Iran ‘playing games’: Rice

Iran has said it’s to allow UN inspections of its nuclear facilities, but there’s a big if. A senior figure in Iran’s nuclear energy agency, Muhammed Saedi, said UN inspections would be allowed if the threat of sanctions were dropped and uranium enrichment could continue.

US Secretary of State Condoleezza Rice dismissed the offers saying “I think they’re playing games,” she told ABC America.

“Obviously if they’re not, they should come clean, stop the enrichment, suspend the enrichment and answer the list of demands in the IAEA board of governors resolution and statement of the Security Council,” the chief US diplomat said. “Then they can get back to negotiations.”

Ms Rice said the United States would pursue its drive for a Security Council resolution against Iran under chapter seven of the UN charter, which would clear the way for possible sanctions or even military force.

The developments came two days after the International Atomic Energy Agency (IAEA) declared Iran in defiance of a UN order to halt uranium enrichment that could be used for a nuclear bomb.

“The international community’s credibility is at stake here and we have a choice too,” she said. “We can either mean what we say when we say that Iran must comply or we can continue to allow Iran to defy.”

Tehran insists it is only developing a peaceful nuclear energy program, but Washington believes Iran is seeking nuclear weapons.

A senior Iranian official on Sunday dismissed the building international pressure against Tehran over the matter.

“We will not accept any forced resolution,” top national security official Ali Larijani told students at Tehran’s Sharif University, the most prestigious scientific faculty in the Islamic republic.

Drawing loud applause, he asserted the country’s bid to master sensitive nuclear technology, for peaceful purposes and not weapons, was “a strategic objective.”

Russia and China unmoved

Russia and China, which both wield a veto on the 15-member Security Council, have opposed punitive measures against Iran for the program.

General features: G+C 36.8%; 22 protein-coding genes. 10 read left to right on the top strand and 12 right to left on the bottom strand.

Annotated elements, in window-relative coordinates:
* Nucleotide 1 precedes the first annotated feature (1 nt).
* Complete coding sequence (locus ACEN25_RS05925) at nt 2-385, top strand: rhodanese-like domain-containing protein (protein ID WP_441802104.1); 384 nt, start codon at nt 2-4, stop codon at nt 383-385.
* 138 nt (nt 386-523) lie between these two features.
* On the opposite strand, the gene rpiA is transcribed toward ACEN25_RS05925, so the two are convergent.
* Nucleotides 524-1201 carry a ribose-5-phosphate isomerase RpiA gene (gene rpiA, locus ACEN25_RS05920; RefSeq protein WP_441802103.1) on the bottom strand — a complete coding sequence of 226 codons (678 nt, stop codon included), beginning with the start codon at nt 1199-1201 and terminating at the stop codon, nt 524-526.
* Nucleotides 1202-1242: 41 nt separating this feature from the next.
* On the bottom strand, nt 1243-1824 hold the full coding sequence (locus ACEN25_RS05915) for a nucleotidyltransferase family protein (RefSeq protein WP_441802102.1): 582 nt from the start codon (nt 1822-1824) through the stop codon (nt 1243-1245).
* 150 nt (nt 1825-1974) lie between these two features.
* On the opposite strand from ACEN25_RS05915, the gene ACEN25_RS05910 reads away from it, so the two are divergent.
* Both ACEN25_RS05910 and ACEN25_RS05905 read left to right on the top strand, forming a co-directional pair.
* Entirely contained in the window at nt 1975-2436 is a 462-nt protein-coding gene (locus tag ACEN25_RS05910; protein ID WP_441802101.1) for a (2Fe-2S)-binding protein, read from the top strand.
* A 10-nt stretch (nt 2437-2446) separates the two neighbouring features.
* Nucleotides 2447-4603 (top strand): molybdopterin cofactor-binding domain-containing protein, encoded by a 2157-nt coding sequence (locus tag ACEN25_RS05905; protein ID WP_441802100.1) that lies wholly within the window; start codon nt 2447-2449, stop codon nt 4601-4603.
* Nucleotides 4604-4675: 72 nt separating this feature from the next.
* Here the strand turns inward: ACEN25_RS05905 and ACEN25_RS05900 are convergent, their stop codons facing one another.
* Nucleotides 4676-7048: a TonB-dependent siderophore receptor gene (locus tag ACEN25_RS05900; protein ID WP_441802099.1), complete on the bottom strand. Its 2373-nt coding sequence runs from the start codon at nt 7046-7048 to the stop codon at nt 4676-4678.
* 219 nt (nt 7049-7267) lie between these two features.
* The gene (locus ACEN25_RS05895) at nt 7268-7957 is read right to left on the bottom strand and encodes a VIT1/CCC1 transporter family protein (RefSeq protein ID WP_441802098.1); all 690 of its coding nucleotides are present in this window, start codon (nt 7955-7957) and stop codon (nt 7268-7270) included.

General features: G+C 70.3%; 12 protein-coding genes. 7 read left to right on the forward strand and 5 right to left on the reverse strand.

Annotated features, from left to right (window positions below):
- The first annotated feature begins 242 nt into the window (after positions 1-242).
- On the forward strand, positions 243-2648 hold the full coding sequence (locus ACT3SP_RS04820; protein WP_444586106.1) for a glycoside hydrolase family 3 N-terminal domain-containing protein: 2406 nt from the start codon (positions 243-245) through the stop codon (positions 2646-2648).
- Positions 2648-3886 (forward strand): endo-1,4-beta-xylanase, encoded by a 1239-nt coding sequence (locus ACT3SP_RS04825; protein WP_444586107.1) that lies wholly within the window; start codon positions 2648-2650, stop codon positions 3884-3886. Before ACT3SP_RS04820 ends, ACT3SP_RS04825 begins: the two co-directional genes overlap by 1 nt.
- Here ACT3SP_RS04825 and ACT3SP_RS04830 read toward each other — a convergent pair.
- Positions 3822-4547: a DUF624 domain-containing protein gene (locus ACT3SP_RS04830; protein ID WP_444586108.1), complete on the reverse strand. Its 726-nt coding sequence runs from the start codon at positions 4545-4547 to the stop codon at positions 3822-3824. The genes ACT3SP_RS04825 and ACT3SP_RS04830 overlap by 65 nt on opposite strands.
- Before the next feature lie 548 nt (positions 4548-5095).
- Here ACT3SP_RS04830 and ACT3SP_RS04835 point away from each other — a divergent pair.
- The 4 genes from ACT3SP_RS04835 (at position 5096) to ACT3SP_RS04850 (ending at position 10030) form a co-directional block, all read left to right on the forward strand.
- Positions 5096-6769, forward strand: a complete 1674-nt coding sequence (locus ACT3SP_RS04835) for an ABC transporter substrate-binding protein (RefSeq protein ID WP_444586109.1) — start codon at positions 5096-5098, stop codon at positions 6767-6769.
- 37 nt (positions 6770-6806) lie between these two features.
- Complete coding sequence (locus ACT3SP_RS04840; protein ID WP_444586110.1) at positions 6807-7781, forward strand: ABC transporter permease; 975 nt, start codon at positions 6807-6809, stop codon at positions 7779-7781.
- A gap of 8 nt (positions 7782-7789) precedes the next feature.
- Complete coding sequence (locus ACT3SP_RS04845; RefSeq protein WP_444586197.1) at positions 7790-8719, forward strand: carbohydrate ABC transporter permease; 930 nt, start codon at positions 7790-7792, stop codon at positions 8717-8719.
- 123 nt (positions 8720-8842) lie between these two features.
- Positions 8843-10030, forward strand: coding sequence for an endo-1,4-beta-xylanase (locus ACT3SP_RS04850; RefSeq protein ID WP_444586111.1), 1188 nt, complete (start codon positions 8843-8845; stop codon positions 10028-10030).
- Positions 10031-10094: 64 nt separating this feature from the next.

Ms Rice reported no progress in bringing Moscow and Beijing on board to the US stance, saying only that “we’ll take this one step at a time” and that an intensive round of diplomacy lay ahead.

Political directors of the United States, Russia, China, Britain, France and Germany will meet in Paris on Tuesday to thrash out a position on Iran and foreign ministers were scheduled to confer May 9 in New York.

Iran has stood firm in its insistence on pursuing and even accelerating work on uranium enrichment, but Ms Rice maintained that the Islamic republic was not insensitive to western opposition.

“The Iranians are doing everything that they can to get this out of the Security Council which suggests to me that they are indeed somewhat concerned that the Security Council might move to the kinds of measures that could further isolate Iran,” Ms Rice said.

The United States has been pushing the United Nations to impose at least an assets freeze and travel restrictions on Iranian leaders to try to force them back into talks on their nuclear ambitions.

But Washington has acknowledged the possibility of a stalemate within the world body and lobbied its allies in Europe, the Gulf and elsewhere to consider their own trade and other sanctions outside the UN framework.

“Everyone agrees that Iran can’t have nuclear weapons, and of course their president makes it ever more evident that they can’t have nuclear weapons, with the things that he says and the things that he does,” Ms Rice told CNN television in a separate interview.

Iranian President Mahmoud Ahmadinejad has called for Israel to be “wiped off the map” and stressed that Iran will “never” renounce its disputed nuclear program.

“The international community is completely of one mind, that no one wants, needs or really can tolerate a nuclear-armed Iran in the midst of the world’s most volatile region,” Ms Rice told CNN.

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